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Cyprus Mail: Press Review in English, 98-11-03

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From: The Cyprus Mail at <>

Tuesday, November 3, 1998

Greece to solve the water problem

THE WATER problem is to be solved with the timely intervention of the Greek government, Alithia reported in its lead story yesterday.

A tanker is to ship 15 million cubic metres of drinking quality water to Cyprus from Greece every year, the right-wing daily said.

The final details concerning the agreement were to be ironed out when the chief advisor of Greece's water supply department, Dionisios Xenos, who arrives on the island for an official visit today, the report stated.

Alithia quoted Agriculture Minister Costas Themistocleous as saying the water shipment would not take the form of a business deal between the two countries, but was rather something Greece would do as a matter of national necessity. The water would be supplied at cost price, the paper added.

Haravghi, mouthpiece for opposition party Akel, led on a story alleging that government Minister Andreas Moushiouttas was to blame for the "chaos" in the employment sector.

Moushiouttas was guilty of routinely violating the letter and spirit of top- level agreements concerning the employment of foreign workers on the island, the paper claimed. The Minister's favouritism was reserved for certain businesses with whose owners he maintains close links, Haravghi claimed.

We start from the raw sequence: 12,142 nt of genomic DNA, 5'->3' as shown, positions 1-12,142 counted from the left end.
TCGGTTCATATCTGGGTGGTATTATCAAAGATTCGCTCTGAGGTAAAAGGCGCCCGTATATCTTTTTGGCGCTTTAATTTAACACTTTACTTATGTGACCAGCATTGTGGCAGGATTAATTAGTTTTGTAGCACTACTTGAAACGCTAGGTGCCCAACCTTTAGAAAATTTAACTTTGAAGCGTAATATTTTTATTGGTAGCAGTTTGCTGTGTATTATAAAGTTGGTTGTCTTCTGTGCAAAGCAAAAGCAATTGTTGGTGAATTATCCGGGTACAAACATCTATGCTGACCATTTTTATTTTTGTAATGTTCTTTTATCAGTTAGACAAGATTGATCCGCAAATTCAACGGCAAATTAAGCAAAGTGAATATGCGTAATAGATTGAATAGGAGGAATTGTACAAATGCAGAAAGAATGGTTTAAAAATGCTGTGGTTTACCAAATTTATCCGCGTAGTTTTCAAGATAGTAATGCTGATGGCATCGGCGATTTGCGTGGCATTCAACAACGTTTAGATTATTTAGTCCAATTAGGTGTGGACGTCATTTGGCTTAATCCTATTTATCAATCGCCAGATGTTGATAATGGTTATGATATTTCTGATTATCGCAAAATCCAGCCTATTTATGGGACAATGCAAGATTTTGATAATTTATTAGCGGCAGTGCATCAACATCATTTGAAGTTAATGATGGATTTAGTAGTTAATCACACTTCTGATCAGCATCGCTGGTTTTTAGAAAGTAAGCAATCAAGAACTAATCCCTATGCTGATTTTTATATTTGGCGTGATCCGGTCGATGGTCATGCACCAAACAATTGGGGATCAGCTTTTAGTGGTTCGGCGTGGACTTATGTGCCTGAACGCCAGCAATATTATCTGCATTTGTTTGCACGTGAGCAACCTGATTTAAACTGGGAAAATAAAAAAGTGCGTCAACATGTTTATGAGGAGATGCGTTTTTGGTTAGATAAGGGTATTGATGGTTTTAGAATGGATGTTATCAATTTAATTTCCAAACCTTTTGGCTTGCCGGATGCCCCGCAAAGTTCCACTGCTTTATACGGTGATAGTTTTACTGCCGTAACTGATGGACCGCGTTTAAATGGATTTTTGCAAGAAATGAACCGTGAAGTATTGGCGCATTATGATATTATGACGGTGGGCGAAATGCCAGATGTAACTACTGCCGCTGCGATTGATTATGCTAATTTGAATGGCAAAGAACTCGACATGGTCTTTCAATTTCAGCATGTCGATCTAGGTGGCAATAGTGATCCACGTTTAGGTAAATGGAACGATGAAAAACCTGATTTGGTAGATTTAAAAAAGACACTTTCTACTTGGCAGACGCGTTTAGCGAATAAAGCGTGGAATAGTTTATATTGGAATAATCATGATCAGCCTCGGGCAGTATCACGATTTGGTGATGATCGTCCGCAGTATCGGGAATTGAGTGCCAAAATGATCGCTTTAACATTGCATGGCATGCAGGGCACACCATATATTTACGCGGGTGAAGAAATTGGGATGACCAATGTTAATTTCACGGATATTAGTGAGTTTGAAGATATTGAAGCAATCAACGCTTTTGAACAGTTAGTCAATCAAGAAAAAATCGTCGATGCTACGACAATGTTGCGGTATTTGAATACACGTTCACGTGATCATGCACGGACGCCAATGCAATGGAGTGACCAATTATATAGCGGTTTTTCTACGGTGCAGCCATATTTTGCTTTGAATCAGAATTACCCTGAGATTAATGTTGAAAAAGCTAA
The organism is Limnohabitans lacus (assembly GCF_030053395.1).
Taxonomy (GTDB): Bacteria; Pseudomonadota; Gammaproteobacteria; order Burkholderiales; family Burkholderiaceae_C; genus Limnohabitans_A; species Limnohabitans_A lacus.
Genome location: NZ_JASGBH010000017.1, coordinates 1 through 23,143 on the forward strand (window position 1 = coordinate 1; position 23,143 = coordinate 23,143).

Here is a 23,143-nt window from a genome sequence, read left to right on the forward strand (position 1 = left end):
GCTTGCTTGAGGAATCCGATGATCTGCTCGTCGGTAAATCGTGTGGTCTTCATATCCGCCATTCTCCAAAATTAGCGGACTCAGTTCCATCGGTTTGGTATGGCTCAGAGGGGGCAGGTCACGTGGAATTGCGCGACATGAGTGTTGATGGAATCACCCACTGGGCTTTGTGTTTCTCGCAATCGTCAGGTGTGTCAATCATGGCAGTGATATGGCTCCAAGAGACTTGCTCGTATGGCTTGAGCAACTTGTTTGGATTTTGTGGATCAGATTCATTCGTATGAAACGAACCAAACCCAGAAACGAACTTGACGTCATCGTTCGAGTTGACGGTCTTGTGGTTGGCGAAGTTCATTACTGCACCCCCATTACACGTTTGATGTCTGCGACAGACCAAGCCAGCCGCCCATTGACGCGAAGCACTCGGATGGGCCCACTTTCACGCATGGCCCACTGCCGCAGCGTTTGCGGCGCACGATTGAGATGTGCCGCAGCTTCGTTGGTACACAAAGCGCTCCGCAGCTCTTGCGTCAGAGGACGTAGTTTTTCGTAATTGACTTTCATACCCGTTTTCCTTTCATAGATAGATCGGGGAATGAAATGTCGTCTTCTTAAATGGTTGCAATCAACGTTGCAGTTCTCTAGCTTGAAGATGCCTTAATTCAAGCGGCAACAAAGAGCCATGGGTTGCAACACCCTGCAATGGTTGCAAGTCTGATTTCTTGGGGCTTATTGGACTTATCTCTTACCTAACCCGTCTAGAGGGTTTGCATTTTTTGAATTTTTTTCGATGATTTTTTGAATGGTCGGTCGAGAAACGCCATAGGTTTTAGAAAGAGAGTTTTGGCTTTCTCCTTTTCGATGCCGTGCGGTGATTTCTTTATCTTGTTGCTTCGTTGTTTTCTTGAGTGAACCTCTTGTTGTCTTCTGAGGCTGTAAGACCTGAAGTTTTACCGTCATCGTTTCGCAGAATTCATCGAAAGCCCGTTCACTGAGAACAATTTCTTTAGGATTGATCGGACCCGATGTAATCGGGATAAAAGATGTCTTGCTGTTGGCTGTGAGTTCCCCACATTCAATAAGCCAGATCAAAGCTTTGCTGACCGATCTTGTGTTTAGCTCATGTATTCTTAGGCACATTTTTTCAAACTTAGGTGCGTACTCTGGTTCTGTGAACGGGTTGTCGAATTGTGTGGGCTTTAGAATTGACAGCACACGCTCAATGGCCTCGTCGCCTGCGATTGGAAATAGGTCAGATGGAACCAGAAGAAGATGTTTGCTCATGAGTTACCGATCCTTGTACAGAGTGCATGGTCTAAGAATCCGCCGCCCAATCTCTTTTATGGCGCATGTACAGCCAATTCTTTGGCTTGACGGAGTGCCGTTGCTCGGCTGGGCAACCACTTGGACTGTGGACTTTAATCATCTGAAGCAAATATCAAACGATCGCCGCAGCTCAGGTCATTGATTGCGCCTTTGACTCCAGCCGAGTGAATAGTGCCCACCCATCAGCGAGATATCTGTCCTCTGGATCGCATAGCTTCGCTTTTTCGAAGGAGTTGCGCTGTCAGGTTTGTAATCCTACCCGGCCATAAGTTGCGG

The result of this alleged nepotism was that Cypriot workers were being left "on the street without work," the paper said.

The left-wing daily cited the alleged case of a local firm which, having been given the go-ahead to hire foreigners by Moushiouttas, proceeded to sack all its Cypriot employees.

Turning its attention to the police force, the opposition paper claimed the guardians of law and order were admitting defeat in the battle against illegal narcotics.

While the drug use problem was worsening every year,the drug squad remained starved of resources, the paper reported. Justice Minister Nicos Koshis's repeated promises that the squad would get the equipment it needed had not been backed up with any action, Haravghi stated.

Three months ago, the House ad hoc crime committee had urged Koshis to submit to parliament budgets for the purchase of specialised equipment that would allow customs officers to check baggage arriving at ports and airports for narcotics, but the minister had done nothing, the paper claimed.

The last few years had seen a dramatic increase in drug-related offences, the paper added, and the evidence was that more and more Cypriots were involved.

© Copyright Cyprus Mail 1998

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